Gene, refers to HGNC approved gene symbol; Inheritance to inheritance patterns such as autosomal dominant (AD), autosomal recessive (AR) and X-linked (XL); ClinVar, refers to a number of variants in the gene classified as pathogenic or likely pathogenic in ClinVar (http://www.ncbi.nlm.nih.gov/clinvar/); HGMD, refers to a number of variants with possible disease association in the gene listed in Human Gene Mutation Database (HGMD, http://www.hgmd.cf.ac.uk/ac/). The list of associated (gene specific) phenotypes are generated from CDG (http://research.nhgri.nih.gov/CGD/) or Orphanet (http://www.orpha.net/) databases.

Gene Genomic location HG19 HGVS RefSeq RS-number
COL11A1 Chr1:103491958 c.781-450T>G NM_080629.2 rs587782990
COL1A2 Chr7:94025130 c.70+717A>G NM_000089.3 rs72656354
COL3A1 Chr2:189872183 c.3256-43T>G NM_000090.3 rs587779667
COL5A1 Chr9:137686903 c.2701-25T>G NM_000093.4 rs765079080
TGFB3 Chr14:76425035 c.*495C>T NM_003239.2 rs387906514
TGFB3 Chr14:76447266 c.-30G>A NM_003239.2 rs770828281

The strengths of this test include:

  • Blueprint Genetics is one of the few laboratories worldwide with CAP and ISO-15189 accreditation for NGS panels and CLIA certification
  • Superior sequencing quality
  • Careful selection of genes based on current literature, our experience and the most current mutation databases
  • Transparent and easy access to quality and performance data at the patient level that are accessible via our Nucleus portal
  • Transparent and reproducible analytical validation for each panel (see Test performance section; for complete details, see our Analytic Validation)
  • Sequencing and high resolution del/dup analysis available in one test
  • Inclusion of non-coding disease causing variants where clinically indicated (please see individual Panel descriptions)
  • Interpretation of variants following ACMG variant classification guidelines
  • Comprehensive clinical statement co-written by a PhD geneticist and a clinician specialist

 

This test does not detect the following:

  • Complex inversions
  • Gene conversions
  • Balanced translocations
  • Mitochondrial DNA variants
  • Variants in regulatory or non-coding regions of the gene unless otherwise indicated (please see Non-coding disease causing variants covered by the panel). This mean for instance intronic variants locating deeper than 15 nucleotides from the exon-intron boundary.

 

This test may not reliably detect the following:

  • Low level mosaicism
  • Stretches of mononucleotide repeats
  • Indels larger than 50bp
  • Single exon deletions or duplications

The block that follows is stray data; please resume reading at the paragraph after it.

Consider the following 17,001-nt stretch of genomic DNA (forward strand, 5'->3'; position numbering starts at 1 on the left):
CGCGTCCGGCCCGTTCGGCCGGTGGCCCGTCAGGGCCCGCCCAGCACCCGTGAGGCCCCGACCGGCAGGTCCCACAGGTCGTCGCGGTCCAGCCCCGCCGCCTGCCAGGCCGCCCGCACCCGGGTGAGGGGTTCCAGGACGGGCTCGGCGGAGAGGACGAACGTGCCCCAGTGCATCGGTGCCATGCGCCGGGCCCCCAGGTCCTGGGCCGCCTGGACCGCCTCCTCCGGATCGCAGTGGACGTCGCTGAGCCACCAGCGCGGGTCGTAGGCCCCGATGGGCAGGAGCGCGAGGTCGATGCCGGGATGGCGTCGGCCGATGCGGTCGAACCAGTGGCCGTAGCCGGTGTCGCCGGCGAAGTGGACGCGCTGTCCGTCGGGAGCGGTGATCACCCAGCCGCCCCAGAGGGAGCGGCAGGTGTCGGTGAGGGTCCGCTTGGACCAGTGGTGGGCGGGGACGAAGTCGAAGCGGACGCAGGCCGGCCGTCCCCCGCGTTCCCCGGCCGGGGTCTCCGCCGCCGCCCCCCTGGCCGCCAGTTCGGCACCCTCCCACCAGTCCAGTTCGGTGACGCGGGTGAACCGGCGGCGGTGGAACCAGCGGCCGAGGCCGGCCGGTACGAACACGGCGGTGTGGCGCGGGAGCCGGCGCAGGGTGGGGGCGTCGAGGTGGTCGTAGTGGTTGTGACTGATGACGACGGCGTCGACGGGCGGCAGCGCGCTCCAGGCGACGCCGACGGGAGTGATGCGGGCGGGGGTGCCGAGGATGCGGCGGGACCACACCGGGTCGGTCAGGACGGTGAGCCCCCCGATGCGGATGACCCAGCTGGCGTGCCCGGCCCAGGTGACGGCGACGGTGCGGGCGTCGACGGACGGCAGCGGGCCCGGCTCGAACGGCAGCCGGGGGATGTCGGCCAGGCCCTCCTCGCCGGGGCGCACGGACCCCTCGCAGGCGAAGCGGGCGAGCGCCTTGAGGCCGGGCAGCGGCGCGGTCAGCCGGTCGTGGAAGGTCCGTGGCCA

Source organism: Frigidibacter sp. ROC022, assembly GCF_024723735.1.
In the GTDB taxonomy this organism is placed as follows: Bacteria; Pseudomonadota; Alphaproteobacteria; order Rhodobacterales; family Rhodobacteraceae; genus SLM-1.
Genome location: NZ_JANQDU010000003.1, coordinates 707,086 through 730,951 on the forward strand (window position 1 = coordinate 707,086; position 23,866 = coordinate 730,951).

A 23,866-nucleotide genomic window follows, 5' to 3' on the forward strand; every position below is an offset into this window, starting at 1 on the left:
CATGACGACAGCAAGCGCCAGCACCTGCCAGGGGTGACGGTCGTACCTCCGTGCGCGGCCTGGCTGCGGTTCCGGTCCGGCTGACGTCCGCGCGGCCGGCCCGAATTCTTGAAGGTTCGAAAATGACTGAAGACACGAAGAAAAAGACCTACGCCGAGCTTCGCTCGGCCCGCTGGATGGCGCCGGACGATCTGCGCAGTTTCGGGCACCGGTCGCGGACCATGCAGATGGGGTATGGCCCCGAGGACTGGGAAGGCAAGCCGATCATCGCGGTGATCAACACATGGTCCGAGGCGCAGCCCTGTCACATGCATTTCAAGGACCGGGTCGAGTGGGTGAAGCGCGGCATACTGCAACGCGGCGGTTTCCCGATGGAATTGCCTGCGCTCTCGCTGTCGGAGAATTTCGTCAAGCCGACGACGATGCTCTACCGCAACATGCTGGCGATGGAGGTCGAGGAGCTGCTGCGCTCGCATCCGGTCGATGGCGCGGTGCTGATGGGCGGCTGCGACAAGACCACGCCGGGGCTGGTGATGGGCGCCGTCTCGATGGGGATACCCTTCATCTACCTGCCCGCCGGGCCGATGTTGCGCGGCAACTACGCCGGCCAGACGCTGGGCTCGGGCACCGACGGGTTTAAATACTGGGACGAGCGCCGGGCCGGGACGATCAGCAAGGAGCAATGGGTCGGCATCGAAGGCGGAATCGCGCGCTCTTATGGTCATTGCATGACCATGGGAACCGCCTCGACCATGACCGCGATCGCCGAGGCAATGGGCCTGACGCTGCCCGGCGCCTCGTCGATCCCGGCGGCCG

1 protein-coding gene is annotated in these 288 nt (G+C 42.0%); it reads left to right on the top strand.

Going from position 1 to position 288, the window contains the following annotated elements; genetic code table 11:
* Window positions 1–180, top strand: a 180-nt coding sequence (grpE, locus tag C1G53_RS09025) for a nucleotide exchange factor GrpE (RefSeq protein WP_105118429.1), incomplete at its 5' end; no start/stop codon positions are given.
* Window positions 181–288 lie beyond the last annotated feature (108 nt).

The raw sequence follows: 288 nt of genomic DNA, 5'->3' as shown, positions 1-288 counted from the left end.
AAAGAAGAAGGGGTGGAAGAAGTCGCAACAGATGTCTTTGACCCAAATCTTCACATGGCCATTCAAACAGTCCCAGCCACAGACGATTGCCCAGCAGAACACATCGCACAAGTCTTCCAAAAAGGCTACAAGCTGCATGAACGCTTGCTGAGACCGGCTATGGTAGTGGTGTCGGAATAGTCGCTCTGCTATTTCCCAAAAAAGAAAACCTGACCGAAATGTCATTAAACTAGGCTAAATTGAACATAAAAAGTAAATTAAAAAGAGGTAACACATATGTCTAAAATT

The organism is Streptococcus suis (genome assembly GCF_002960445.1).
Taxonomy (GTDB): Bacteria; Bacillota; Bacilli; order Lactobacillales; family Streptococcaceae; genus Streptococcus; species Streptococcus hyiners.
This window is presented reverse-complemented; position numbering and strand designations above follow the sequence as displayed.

• Variants within pseudogene regions/duplicated segments
  • Disorders caused by long repetitive sequences (e.g. trinucleotide repeat expansions)

 

The sensitivity of this test may be reduced if DNA is extracted by a laboratory other than Blueprint Genetics.

For additional information, please refer to the Test performance section and see our Analytic Validation.

Blueprint Genetics offers a comprehensive Marfan Syndrome Panel that covers classical genes associated with aortic anaurysm, ruptured, abdominal aorta, aortic aneurysm, ruptured, thracic aorta, aortic aneurysm, ruptured, unspecific site, aortic aneurysm, thoracic aorta, aortic disection, thorcic aorta, arterial tortuosity syndrome, congenital contractural arachnodactyly, Ehlers-Danlos syndrome, Loeys-Dietz syndrome, Marfan syndrome and Shprintzen-Goldberg syndrome. The genes are carefully selected based on the existing scientific evidence, our experience and most current mutation databases. Candidate genes are excluded from this first-line diagnostic test. The test does not recognise balanced translocations or complex inversions, and it may not detect low-level mosaicism. The test should not be used for analysis of sequence repeats or for diagnosis of disorders caused by mutations in the mitochondrial DNA.

Analytical validation is a continuous process at Blueprint Genetics. Our mission is to improve the quality of the sequencing process and each modification is followed by our standardized validation process. Average sensitivity and specificity in Blueprint NGS Panels is 99.3% and 99.9% for detecting SNPs. Sensitivity to for indels vary depending on the size of the alteration: 1-10bps (96.0%), 11-20 bps (88.4%) and 21-30 bps (66.7%). The longest detected indel was 46 bps by sequence analysis. Detection limit for Del/Dup (CNV) analysis varies through the genome depending on exon size, sequencing coverage and sequence content. The sensitivity is 71.5% for single exon deletions and duplications and 99% for three exons’ deletions and duplications. We have validated the assays for different starting materials including EDTA-blood, isolated DNA (no FFPE) and saliva that all provide high-quality results. The diagnostic yield varies substantially depending on the used assay, referring healthcare professional, hospital and country. Blueprint Genetics’ Plus Analysis (Seq+Del/Dup) maximizes the chance to find molecular genetic diagnosis for your patient although Sequence Analysis or Del/Dup Analysis may be cost-effective first line test if your patient’s phenotype is suggestive for a specific mutation profile.